Mysticism I

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I thought I’d begin a series of blogs about mysticism since the subject is vitally important to understanding almost all areas of anomalous psychology, which we often term the paranormal. It’s been a subject of great interest to me personally for many, many years.

First a word about the painting. It’s titled Temptation of St. Anthony by Felicien Rops (1878). I feature it in this opening piece about mysticism because of its archetypal significance to tarot. It invites contemplation. Let us consider this painting an exemplar of the archetype of repression, the primary mechanism the ego uses to ward off danger. The woman who has replaced Christ on the cross symbolizes the nature of Anthony’s temptation, which horrifies him. The pig, by the way, is one of St. Anthony’s attributes, his totem or spirit animal.

I should also mention that this particular St. Anthony is St. Anthony the Abbot, the Father of Monasticism. If you studied theology, you remember him as one of the Desert Fathers and Mothers, the ascetic monks and hermits who lived in the Egyptian desert in the third and fourth centuries. That’s significant because all mystics are necessarily reclusive, albeit these days not to such extreme degrees. All tarot enthusiasts are either mystics in some stage of spiritual development or frauds.

After Christianity hitched its wagon to Greek philosophy, it was never able to develop a strong tradition of mysticism – a dialog with the Otherworld. That’s because the word theoria in Greek means contemplation (meditation), a subjective process, whereas in the West the concept morphed into theory, something objective to be analyzed, measured and defined.

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Chrysalis Tarot art by Holly Sierra.

Inspiration we receive from the Otherworld, and tarot, should be contemplated. This may be why tarot shares far more in common with feathery Eastern thought and shamanic philosophies (Celtic, African, First Nations) than with weighty dogmatic monotheism.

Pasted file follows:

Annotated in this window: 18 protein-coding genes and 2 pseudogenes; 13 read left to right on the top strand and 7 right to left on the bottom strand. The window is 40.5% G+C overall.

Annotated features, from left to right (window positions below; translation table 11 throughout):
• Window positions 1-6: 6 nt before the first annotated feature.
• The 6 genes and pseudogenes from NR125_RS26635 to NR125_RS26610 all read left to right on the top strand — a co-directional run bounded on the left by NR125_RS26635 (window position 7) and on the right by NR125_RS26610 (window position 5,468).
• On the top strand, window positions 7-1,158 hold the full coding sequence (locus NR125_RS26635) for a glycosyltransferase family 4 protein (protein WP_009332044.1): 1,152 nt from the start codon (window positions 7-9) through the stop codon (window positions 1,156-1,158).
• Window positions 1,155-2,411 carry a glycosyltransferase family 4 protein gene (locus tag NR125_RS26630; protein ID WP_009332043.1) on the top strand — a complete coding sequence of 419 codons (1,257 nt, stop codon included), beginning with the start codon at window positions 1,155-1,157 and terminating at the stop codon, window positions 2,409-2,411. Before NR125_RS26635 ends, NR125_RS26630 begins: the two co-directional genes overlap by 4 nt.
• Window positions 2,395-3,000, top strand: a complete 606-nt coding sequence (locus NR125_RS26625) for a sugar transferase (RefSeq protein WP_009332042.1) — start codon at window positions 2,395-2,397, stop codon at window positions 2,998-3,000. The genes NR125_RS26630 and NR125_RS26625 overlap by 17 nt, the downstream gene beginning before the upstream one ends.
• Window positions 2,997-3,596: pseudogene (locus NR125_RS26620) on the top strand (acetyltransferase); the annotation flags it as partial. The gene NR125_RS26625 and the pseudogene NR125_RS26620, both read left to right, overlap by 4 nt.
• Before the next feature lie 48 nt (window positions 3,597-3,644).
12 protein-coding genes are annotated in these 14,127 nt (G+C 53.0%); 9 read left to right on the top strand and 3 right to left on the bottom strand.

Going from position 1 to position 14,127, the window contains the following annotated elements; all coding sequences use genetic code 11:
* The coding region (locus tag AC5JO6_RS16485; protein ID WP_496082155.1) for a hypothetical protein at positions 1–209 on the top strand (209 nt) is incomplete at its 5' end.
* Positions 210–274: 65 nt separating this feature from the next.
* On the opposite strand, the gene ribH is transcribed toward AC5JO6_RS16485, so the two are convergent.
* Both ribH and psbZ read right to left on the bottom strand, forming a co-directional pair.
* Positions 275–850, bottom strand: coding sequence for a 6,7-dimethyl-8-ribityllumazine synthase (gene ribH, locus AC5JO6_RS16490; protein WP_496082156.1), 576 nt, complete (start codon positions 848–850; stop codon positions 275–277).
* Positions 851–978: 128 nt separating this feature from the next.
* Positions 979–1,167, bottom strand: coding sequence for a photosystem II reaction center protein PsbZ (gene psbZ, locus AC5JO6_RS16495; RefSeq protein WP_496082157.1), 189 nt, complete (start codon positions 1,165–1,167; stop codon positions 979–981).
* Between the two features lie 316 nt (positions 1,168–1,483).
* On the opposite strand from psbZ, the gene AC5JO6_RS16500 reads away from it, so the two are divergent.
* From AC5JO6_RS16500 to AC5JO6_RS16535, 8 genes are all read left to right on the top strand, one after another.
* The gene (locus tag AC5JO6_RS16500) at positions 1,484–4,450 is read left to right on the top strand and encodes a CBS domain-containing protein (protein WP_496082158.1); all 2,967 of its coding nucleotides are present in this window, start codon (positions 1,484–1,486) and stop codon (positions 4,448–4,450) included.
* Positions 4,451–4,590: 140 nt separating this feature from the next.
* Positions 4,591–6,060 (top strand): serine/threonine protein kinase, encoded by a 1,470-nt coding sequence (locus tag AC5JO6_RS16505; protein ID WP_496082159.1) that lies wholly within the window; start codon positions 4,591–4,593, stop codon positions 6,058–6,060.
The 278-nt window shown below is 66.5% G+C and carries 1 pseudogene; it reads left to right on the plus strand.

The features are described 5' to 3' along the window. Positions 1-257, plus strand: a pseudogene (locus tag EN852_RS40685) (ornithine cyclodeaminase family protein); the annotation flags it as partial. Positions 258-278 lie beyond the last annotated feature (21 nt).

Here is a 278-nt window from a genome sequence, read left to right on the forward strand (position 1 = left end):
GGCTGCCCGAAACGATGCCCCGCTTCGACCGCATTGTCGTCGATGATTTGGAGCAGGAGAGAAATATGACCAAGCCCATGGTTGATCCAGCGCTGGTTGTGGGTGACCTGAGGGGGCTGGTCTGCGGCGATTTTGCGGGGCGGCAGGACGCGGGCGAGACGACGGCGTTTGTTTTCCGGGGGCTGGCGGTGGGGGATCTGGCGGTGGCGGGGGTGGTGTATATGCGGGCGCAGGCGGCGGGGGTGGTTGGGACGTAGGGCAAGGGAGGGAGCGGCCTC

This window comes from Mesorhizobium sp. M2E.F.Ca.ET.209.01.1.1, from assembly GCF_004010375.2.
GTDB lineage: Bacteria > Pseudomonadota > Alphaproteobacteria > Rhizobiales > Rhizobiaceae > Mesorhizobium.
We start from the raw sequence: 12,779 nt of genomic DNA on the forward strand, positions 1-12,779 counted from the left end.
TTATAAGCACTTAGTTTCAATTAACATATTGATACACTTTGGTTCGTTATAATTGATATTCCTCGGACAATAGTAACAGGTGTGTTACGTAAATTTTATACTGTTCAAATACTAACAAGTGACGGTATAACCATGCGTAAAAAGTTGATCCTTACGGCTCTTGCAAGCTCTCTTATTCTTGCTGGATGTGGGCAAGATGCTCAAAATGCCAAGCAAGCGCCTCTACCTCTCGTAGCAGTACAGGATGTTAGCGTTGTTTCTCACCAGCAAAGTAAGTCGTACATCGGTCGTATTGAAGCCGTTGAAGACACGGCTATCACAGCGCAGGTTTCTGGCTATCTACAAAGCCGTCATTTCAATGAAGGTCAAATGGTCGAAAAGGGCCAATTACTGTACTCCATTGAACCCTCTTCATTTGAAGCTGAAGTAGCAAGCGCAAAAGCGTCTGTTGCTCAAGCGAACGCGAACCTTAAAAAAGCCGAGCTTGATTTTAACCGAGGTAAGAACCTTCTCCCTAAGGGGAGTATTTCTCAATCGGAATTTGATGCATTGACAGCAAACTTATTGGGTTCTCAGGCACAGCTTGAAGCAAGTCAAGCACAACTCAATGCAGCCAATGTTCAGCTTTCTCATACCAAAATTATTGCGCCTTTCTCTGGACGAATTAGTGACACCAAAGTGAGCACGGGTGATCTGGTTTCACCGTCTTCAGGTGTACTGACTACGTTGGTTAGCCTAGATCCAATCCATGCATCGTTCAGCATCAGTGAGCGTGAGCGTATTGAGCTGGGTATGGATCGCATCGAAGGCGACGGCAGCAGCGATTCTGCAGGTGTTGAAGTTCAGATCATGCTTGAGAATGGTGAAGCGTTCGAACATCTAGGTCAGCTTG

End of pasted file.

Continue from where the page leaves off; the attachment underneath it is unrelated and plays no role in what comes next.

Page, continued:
One of Chrysalis’ built-in goals is to assist you in raising repressed and suppressed fears and memories into consciousness. In other words, Jungian shadow work. Becoming self-aware of your unconscious mind, by definition, will raise all kinds of flotsam and jetsam to consciousness. This act of will alone removes 99% of mind-clutter that skews effective communication with the Otherworld.

Rops penned these words about his painting, “Jupiter and Jesus did not carry off eternal Wisdom, nor Venus and Mary eternal Beauty! Even if the Gods are gone, Woman remains. The love of Woman remains and with it the abounding love of Life.”

© Toney Brooks

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“Real Magic” with Dr. Dean Radin

(The following article first appeared in Psychology Today)

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Dean Radin, Ph.D., has pursued the most mind-boggling fringes of science – ESP, telepathy and other wonders – earnestly and with excellence for decades. He is the chief scientist at the Institute of Noetic Sciences (link is external) (IONS) in Petaluma, CA, a next-level research and educational organization founded by the late astronaut Dr. Edgar Mitchell. Dr. Radin also worked on the United States government’s top secret psychic espionage program known as Stargate.

His new book, Real Magic (link is external) (Harmony, April 10), is a triumph of an open mind over limitations. As his publisher points out – what was magic two thousand years ago is scientific fact today. No less than Brian Josephson, Nobel Laureate in Physics and Emeritus Professor of Physics, University of Cambridge calls it,  “A thought-provoking book. The author makes a convincing case for the reality and significance of magic.”

His publisher states: “Radin has spent the last forty years conducting controlled experiments that demonstrate that thoughts are things, that we can sense others’ emotions and intentions from a distance, that intuition is more powerful than we thought, and that we can tap into the power of intention (think The Secret, only on a more realistic and scientific level). These dormant powers can help us to lead more interesting and fulfilling lives. ”

The book begins with a history of magic, continues on to a review of the scientific evidence for it and concludes that magic will play a key role in frontiers of science.

And he is a synesthete. This is our (edited) Q & A:

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Please tell me about your new book.

DR: The unique aspect of Real Magic, which may end up in the occult, metaphysical or religious section of most bookstores, is that it’s really about science, and in particular what happens when science looks at the full nature of reality, including unusual subjective experience and consciousness. Because I want to promote it as a science book, I sought endorsements from my scientific colleagues, so I’m very grateful that it has been endorsed by two Nobel Laureates, a president of the American Statistical Association, a program director from the National Science Foundation, and etc. I could have asked historians, notables in the human potential arena, and ceremonial magicians for endorsements. But there are plenty of books available from those angles. This one is different.